Strange signals that have been coming from a mysterious object in a galaxy that is over 500 million light-years away is one puzzle that researchers are yet to solve.

These mysterious signals always appear every 16 days, with the same pattern and message.

However, experts have not deciphered these signals to make sense of what it all means, even though its origin has been established.

In 2017, a Harvard-Smithsonian Center for Astrophysics theorist, Avi Loeb, disclosed in a press release that: 

“Fast radio bursts are exceedingly bright given their short duration and origin at great distances, and we haven’t identified a possible natural source with any confidence.”

Until recently, astronomers were unable to detect a pattern in these signals, which are now referred to as Fast Radio Bursts (FRBs).

Reports suggest that researchers in the past have detected similar signals; however, these appear at random intervals without a specifically timed progression, as we have seen with the recent signals.

The pattern was first detected by the Canadian Hydrogen Intensity Mapping Experiment Fast Radio Burst Project (CHIME/FRB).

The CHIME/FRB then tracked the signals until they realized that it has a repeating pattern and appears within 16 days interval. The signal was labeled as FRB 180916.J0158+65.

Researchers have revealed that these bursts can sometimes be observed for four days before they cease for 12 days and then repeat the same pattern in the same circle.

Between September of 2018 and October of last year, the first 28 cycles were observed.

These signals were detected using the CHIME radio telescope in British Columbia.

Authors of this study believe that the discovery of a 16-day periodicity will provide an important clue to the nature of this mysterious object.

The report reads, in part:

“We conclude that this is the first detected periodicity of any kind in an FRB source. The discovery of a 16.35-day periodicity in a repeating FRB source is an important clue to the nature of this object,”

Theories About These Mysterious Radio Signals

Scientists are of the opinion that the FRB is coming from a spiral galaxy known as SDSS J015800.28+654253.0.

This galaxy is estimated to be located half a billion light-years from Earth.

Even though half a billion light-years seems like a long distance, which it is, this FRB coming from the SDSS galaxy is still the closest FRB that has ever been detected.

In a different study, researchers argued that the pattern could be consistent with that of a binary star system containing a massive star and a dense neutron star.

These signals are incredibly compelling, mainly because they seem to be somewhat organized due to the precise timing in which scientists have observed them.

However, some researchers have pointed out that it could be possible for a natural process such as a black hole to create similar signals that appear to be organized, or appear in a specific time progression.

Dr. Jean-Pierre Macquart, a senior lecturer at ICRAR/Curtin University, explained that FRBs are astrophysical events that last for milliseconds.

Although we know that they come from somewhere outside our galaxy, there are many fundamental properties of the FRBs that we do not yet understand.

He further opined that there are lots of explanations for these mysterious bursts.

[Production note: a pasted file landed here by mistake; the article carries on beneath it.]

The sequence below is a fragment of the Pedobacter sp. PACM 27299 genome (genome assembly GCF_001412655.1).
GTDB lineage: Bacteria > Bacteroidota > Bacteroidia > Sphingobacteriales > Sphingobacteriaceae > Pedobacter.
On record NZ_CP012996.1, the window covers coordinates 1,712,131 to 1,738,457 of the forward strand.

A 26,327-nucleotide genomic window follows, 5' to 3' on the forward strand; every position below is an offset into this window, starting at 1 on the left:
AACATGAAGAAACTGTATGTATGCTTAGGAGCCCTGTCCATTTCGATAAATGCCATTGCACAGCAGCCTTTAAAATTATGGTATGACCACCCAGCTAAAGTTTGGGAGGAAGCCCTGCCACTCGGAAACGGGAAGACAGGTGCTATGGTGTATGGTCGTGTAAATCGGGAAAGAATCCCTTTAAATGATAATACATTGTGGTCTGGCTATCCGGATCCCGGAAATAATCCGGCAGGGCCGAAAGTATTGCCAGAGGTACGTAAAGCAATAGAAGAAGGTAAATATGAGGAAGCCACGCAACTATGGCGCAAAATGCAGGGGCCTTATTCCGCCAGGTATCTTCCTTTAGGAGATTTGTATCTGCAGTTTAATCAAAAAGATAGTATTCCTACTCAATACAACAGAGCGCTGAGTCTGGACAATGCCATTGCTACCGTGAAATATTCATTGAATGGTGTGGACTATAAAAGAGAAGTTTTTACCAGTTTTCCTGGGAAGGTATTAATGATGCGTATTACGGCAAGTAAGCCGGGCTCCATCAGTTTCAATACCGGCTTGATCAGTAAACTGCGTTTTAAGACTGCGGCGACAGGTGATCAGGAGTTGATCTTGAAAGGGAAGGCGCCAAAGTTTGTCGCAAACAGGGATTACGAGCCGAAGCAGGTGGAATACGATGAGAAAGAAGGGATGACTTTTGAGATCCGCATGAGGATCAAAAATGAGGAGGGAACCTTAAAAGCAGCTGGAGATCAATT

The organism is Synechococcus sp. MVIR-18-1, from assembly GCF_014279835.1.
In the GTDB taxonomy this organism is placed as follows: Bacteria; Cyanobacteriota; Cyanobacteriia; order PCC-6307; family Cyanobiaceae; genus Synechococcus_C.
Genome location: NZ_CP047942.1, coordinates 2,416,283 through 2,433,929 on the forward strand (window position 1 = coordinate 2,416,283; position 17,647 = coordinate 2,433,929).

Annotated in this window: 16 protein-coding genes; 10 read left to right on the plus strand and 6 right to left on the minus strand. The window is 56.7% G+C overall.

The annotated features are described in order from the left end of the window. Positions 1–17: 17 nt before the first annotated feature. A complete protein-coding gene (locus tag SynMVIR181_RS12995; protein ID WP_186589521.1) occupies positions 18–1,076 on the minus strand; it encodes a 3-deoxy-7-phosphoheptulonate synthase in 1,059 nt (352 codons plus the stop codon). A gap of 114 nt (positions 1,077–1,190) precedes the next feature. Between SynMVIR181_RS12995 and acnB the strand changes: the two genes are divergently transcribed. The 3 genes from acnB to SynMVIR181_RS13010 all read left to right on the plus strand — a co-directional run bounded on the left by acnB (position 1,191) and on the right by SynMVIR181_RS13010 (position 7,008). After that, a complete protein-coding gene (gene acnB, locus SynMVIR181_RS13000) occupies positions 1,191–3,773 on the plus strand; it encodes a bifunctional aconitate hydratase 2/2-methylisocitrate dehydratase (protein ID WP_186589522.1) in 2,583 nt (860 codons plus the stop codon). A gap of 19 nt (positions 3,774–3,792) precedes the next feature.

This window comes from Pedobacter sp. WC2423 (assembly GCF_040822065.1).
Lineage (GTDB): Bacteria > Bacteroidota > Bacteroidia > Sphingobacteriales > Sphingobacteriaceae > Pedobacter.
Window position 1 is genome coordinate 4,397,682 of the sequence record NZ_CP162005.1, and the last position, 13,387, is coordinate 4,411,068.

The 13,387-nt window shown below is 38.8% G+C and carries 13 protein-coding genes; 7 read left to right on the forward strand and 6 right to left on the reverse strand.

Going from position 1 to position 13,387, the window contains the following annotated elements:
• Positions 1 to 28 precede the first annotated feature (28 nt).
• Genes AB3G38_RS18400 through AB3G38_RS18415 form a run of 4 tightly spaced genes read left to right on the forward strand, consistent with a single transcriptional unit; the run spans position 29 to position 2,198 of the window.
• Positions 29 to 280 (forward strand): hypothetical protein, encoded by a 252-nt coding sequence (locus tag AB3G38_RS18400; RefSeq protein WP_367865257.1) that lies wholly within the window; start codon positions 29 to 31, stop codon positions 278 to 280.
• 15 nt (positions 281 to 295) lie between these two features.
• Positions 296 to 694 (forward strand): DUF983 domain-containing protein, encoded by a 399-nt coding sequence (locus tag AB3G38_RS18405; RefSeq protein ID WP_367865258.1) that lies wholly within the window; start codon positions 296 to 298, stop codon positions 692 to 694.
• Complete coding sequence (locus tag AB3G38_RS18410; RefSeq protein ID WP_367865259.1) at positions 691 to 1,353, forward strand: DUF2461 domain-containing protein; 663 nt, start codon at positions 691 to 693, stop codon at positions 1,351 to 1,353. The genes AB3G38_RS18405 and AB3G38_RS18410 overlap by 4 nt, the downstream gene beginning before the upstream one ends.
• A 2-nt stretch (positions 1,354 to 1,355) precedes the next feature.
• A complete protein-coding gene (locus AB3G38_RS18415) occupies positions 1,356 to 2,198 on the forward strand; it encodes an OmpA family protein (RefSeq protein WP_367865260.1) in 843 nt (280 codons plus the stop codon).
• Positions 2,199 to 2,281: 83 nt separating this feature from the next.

According to him:

“Maybe they are two very dense stars merging into one another or just stars that explode.”

Dr. Ryan Shannon, a lecturer at the Swinburne University of technology and the OzGrav Center of Excellence, believes that these bursts may be a result of collisions between neutron centers and a black hole.

As a scientist he says:

“I love to solve mysteries, and I always want to understand what makes up the universe and where things are coming from.”

“That is why this research that we are doing is so important because it will at least enable us to get a handle on some of the fundamental properties of these bursts.”

Due to different theories by experts and inadequate information about these FRBs, researchers have not been able to ascertain if these signals are coming from any intelligent life.

However, this possibility has not been ruled out either.

Since there is so much room in the universe and so many galaxies that humans are yet to explore, there is a very good chance that there is intelligent life elsewhere in the universe.

ASKAP Is The Future Of This Research

The Australian Square Kilometer Array Pathfinder (ASKAP) is a radio telescope located in Muchison Radio-astronomy Observation in Mid-West Australia.

ASKAP is a unique instrument because it has an electronic phase direct field. This instrument allows scientists to see 36 different parts of the sky simultaneously.

With the invention of ASKAP, researchers can now pinpoint the time and place where an FRB is going to happen.

The Principal Research Engineer at CSIRO, Dr. Keith Bannister, explained that.

“ASKAP covers more areas in the sky hence, and it increases our chances of seeing one.”

Before the invention of ASKAP, it took the world’s best telescope ten years to find approximately 20 FRBs. On the other hand, it took a team of scientists who used the state-of-the-art ASKAP telescope, one year to find 20 fast radio bursts.

In a report, Dr. Ryan Shannon, who is a member of this research team, revealed the results they have obtained so far.

“Although it is still very difficult to work out which galaxy these FRBs are coming from, we’ve been able to measure their positions more accurately than other telescopes. We also confirmed that these bursts are coming from halfway across the universe.”

He strongly believes that ASKAP will play a key role in their bid to detect, identify, understand, and decipher these mysterious radio signals.

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